Post-disaster: finding the time to care

April 2016 Vol 16 (2)

Research into insights gained by a ‘rapid scan’ survey of Nurse Maude’s district nurses 18 months after the February 2011 Canterbury earthquake was also shared at the People in Disasters Conference.

 

Sheree East 2010 CMYK Chris Hendry 2015 CMYK
Sheree East Chris Hendry

 

District nurses and care workers negotiating potholes and roadworks were a lifeline for many isolated and elderly people in post-quake Christchurch.

In 2013 Christchurch’s Nurse Maude district nursing service staff were still reporting the quakes’ ongoing health and social impacts on their clients and delivering services remained a continuing challenge.

Director of nursing Sheree East and Chris Hendry, New Zealand Institute of Community Health Care, wanted to understand how their clients were faring 18 months down the track from the most devastating of the quakes on 22 February 2011. The pair told the People in Disasters Conference, held in Christchurch in late February to mark the quake’s fifth anniversary, that they faced a dilemma of how best to do that quickly in post-quake Christchurch with vulnerable clients, staff stressed with their own quake issues, and limited time and resources.

Hendry says they opted to send a ‘rapid scan’, short, six-question survey relating to the clients they care for in the community to all community health nurses and support workers with their paysheets. Just over a third responded, with 172 surveys returned from 34 nurses and 138 support workers and healthcare assistants. The majority had worked for Nurse Maude for more than five years and 60 per cent of them provided services in the hardest hit areas.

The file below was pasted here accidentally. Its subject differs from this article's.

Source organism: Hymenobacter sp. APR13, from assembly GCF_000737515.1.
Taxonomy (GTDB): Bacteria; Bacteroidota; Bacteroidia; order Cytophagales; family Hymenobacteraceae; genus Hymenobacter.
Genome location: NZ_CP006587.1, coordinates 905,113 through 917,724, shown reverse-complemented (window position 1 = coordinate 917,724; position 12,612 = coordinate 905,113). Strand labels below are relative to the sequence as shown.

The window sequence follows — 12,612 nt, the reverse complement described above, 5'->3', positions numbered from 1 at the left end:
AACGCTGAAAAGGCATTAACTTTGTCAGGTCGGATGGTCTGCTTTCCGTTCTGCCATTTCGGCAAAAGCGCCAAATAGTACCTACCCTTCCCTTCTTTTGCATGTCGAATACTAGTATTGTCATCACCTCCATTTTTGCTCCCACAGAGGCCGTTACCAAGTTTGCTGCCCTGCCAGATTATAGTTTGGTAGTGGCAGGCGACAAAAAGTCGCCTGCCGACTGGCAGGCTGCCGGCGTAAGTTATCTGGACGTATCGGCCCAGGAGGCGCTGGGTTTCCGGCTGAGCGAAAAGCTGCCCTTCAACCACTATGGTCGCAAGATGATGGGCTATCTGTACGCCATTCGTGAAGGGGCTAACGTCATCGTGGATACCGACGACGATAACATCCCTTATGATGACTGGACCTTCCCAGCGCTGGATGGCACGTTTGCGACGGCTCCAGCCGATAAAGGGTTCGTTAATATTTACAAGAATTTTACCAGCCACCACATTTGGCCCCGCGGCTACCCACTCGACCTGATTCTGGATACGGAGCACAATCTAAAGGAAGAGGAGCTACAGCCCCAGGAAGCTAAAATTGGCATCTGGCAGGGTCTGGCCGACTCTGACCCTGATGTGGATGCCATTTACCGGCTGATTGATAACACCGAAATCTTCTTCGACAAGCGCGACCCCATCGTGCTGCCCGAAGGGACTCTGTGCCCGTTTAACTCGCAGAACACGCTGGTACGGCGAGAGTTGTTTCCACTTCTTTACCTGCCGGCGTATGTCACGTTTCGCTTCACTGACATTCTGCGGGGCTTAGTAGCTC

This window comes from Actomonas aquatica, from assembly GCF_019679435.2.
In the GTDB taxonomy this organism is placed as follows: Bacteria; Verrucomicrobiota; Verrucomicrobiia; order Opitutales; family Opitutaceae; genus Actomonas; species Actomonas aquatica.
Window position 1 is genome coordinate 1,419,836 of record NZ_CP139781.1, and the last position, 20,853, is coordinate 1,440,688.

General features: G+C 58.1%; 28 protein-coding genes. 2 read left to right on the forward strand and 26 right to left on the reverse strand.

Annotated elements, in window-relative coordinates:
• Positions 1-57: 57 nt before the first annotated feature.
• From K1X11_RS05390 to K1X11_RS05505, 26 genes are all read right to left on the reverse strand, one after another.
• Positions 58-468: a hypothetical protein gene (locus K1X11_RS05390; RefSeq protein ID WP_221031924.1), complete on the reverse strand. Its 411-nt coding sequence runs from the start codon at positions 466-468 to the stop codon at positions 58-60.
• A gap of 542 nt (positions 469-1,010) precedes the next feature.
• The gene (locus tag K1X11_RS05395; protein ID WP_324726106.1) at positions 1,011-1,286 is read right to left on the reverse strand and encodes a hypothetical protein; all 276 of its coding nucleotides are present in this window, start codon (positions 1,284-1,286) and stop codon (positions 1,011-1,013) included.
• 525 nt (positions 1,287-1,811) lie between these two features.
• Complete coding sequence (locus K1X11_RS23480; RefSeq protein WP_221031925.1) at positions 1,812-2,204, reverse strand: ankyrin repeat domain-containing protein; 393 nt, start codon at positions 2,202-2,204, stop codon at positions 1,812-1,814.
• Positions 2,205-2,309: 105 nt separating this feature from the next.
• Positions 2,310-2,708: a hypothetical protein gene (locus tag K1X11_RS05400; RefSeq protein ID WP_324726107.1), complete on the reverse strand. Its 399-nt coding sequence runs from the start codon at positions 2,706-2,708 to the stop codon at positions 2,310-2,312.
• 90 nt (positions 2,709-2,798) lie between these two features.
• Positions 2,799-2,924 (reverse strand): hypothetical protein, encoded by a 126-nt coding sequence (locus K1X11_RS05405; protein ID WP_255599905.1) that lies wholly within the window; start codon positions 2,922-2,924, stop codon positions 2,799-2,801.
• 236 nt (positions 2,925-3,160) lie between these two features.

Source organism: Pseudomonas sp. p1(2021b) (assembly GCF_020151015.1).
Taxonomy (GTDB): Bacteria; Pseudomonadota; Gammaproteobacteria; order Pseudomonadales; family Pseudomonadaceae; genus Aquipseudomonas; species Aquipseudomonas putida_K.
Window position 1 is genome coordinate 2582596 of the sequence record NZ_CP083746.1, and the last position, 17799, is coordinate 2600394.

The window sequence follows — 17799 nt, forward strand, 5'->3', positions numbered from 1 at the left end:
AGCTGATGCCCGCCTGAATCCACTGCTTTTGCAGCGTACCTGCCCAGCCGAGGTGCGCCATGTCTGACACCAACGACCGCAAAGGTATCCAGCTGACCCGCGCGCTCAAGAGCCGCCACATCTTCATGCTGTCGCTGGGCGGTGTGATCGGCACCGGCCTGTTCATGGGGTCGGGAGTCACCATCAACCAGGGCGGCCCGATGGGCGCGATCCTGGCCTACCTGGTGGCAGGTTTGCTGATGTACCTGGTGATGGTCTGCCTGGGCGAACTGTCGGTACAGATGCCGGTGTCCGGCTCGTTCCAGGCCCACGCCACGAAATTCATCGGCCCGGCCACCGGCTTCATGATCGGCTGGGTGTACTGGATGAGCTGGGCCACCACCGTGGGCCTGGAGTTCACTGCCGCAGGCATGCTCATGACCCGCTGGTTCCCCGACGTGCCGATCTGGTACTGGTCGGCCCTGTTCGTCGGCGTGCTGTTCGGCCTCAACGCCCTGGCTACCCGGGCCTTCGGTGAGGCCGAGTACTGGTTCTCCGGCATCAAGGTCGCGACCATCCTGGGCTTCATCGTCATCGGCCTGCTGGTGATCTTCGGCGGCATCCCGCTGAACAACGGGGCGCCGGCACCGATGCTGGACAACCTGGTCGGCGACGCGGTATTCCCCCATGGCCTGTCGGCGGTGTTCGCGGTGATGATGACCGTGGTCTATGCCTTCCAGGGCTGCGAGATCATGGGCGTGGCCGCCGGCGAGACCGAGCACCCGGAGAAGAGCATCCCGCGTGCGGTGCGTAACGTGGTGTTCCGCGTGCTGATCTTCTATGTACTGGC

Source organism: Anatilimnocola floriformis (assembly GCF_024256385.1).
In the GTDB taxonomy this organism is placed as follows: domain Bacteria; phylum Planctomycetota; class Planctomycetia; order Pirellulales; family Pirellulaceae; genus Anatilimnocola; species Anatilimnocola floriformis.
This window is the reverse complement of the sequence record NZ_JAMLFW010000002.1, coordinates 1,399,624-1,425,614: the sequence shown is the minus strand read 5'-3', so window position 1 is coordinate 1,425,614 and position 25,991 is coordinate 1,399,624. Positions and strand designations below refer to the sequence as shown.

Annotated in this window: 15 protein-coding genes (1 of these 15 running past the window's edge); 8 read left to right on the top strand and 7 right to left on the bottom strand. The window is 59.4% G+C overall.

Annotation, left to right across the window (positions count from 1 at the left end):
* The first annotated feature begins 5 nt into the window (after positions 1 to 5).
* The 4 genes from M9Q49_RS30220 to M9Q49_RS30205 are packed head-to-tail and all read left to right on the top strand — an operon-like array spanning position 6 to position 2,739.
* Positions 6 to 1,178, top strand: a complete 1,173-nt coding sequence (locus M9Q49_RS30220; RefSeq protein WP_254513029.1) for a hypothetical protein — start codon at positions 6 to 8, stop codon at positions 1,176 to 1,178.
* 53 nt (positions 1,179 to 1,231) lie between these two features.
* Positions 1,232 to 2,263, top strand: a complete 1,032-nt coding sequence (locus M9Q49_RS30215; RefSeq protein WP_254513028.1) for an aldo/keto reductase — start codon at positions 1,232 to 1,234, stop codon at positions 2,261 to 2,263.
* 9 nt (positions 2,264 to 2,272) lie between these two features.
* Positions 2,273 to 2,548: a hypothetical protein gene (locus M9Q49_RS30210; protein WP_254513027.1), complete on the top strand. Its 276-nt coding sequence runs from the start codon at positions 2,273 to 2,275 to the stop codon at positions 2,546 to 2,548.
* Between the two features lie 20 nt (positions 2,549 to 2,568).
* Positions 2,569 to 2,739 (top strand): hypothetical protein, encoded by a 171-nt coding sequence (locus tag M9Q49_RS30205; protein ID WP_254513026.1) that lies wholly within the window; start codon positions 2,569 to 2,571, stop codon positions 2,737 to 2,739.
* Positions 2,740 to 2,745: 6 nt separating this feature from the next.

Two-thirds of the staff believed their clients’ health and/or other needs had worsened since the quakes. Nurses reported that the issues that were of most concern to clients were the loss of family and friends, increased severity of chronic illnesses, and nutritional and dietary needs. When it came to psychosocial issues, the nurses talked of social isolation, loss of confidence and many clients having anxiety and depression issues.

Hendry told the conference that nurses were concerned that the clients left behind in the hardest hit areas, who had lost services and supermarkets, were the least mobile and elderly; they were becoming increasingly isolated and unable to get about as they couldn’t navigate the cracked footpaths and roadworks by foot or mobility scooter.

In the free comments section of the survey, nurses and care workers talked about needing more time to care for clients in these challenging environments. For a start, finding clients could be difficult, not only because of damaged and blocked roads, but also because some moved house without warning. Also the staff wanted and needed more time to reassure and support clients, including listening to their stories and helping calm them down, because clients were more cautious and slower to move in the post-quake environment.

The service responded to the survey findings by giving feedback to the staff, and providing nurses and staff with more tools, resources and information to help them refer clients or families to other appropriate support services. East says this was particularly important to the nurses as they felt they could do something practical to make a difference to their clients.

Nurse Maude also offered a series of resilience workshops for staff as it recognised that some of the client issues reported in the survey reflected the staff’s own issues.

East says the survey also helped bring home to management that staff needed to have their daily caseload reduced to allow them more time with clients.

East told the conference the service tried to do its best at the time but “while you think you are doing enough but you can never do enough”. She says in hindsight Nurse Maude would have established earlier ways of seeking regular feedback on concerns and actions taken; it would have provided early training for staff on how to manage depression and anxiety and it would have given staff more information earlier on how to access support agencies and better coordinate care for their clients. “We needed to share the
load more.” ✚

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